Monday, October 17, 2016

After the October Storm at Ft Stevens

I ventured down to the mouth of the Columbia River on Sunday (Oct 16, 2016) to see what birds might have been blown ashore due to the storm that passed off shore on Saturday.

Several hard showers hit me as I birded the area, I searched  from Parking Lot A to the access road over on the river beach in-between lots C and D.  The churned up ocean, dark clouds, golden beach grass and the logs on the beach made for a beautiful raw scene.

A fine looking coyote was picking over a seal at the road access to the river beach.  Trying to avoid rain showers, I broke my hike up into several stops.  I birded from Lots C, then A, then B and finally from the access road.  I was caught out in two rain storms.  But I had sandals and shorts on with my pelagic gear on from waist up, so the water puddles, waves and rain did not bother me.

Shorebirds were well hidden in  the foam on the beach. This Sanderling was using the foam to avoid detection.

Sanderlings are one of the easier peeps to capture on film.

Dunlin often hide in the flocks (see above), funny how quickly they separate once they land on the beach.  Dunlins are unwilling to wander as close to the waves as Sanderlings.

Numerous shorebirds were on the beach, I was surprised to see the number of Semipalmated Sandpipers in the group.

Least Sandpiper.

Two molting Western Sandpipers were there. Note how much bigger the adult scapulars are on these peeps when compared to juvenile plumage.

Black-bellied Plover.

A Peregrine Falcon was hunting the flats at Parking Lot C.

The only storm-birds I saw today were Red Phalaropes.  I tried for Red-necked, none seen or heard.  Red Phalaropes make a "quit" sound or a high-pitched "kit" , Red-neckeds make a lower "kit" sound. Listening to the Sanderlings and Red Phalaropes flying around was good practice.

Most birds were at the base of the jetty on the ocean. It was a very high tide. I was able to walk right down the middle of all the birds on the narrow beach without flushing them despite the fact that I had Huck with me.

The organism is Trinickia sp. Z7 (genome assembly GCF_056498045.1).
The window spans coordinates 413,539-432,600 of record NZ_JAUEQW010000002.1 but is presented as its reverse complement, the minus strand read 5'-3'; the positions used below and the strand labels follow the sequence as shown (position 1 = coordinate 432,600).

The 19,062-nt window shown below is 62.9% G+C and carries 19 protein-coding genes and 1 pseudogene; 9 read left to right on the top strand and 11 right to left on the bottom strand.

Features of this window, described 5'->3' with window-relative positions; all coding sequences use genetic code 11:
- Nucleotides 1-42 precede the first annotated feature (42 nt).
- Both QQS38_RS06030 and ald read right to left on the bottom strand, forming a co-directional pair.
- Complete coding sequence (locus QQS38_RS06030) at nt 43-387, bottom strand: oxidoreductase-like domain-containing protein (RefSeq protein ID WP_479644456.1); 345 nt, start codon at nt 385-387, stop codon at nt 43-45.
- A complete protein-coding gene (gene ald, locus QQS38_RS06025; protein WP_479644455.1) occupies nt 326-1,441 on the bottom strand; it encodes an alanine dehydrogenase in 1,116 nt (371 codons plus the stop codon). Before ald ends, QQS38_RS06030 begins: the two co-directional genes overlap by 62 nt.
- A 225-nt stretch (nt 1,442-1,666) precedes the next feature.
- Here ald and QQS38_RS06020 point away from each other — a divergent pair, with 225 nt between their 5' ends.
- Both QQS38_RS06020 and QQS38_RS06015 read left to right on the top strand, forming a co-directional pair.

The gulls were feasting on mussles that were attached to a log that had landed n the beach.

I called the back gull a Thayer's Gull.

Nothing rare but always fun to hunt.  I looked in the woods for birds, the rain and wind seemed to keep things quiet.

Parking Lot A to River Beach, Clatsop, Oregon, US
Oct 16, 2016 8:00 AM - 3:00 PM
Protocol: Traveling
3.75 mile(s)
Comments:     over cast, some periods of rain, some periods of strong breeze
36 species (+3 other taxa)

Cackling Goose (Aleutian)  160     flocks of 40 or so arriving from high over the ocean, dropped in elevation and passed over area.
American Wigeon  15
Mallard  60
Green-winged Teal  350     large flocks arriving from the north
Surf Scoter  75
White-winged Scoter  85
Common Loon  1
Double-crested Cormorant  35
Brown Pelican  225
Northern Harrier  2
Bald Eagle  1
Black-bellied Plover  8
Semipalmated Plover  40     on beach at base of jetty
Sanderling  200
Dunlin  70
Least Sandpiper  35
Western Sandpiper  2
Red Phalarope  175
phalarope sp.  25
Heermann's Gull  15
Western Gull  100
California Gull  40
Thayer's Gull  5     scattered among gull flock
Western x Glaucous-winged Gull (hybrid)  75
gull sp.  100
Belted Kingfisher  1
Downy Woodpecker  1
Northern Flicker  2
Peregrine Falcon  1
American Crow  2
Common Raven  1
Black-capped Chickadee  6
Brown Creeper  1
Pacific Wren  1
Golden-crowned Kinglet  6
Ruby-crowned Kinglet  2
Dark-eyed Junco  6
Song Sparrow  5
Spotted Towhee  2

Thanks for the visit.

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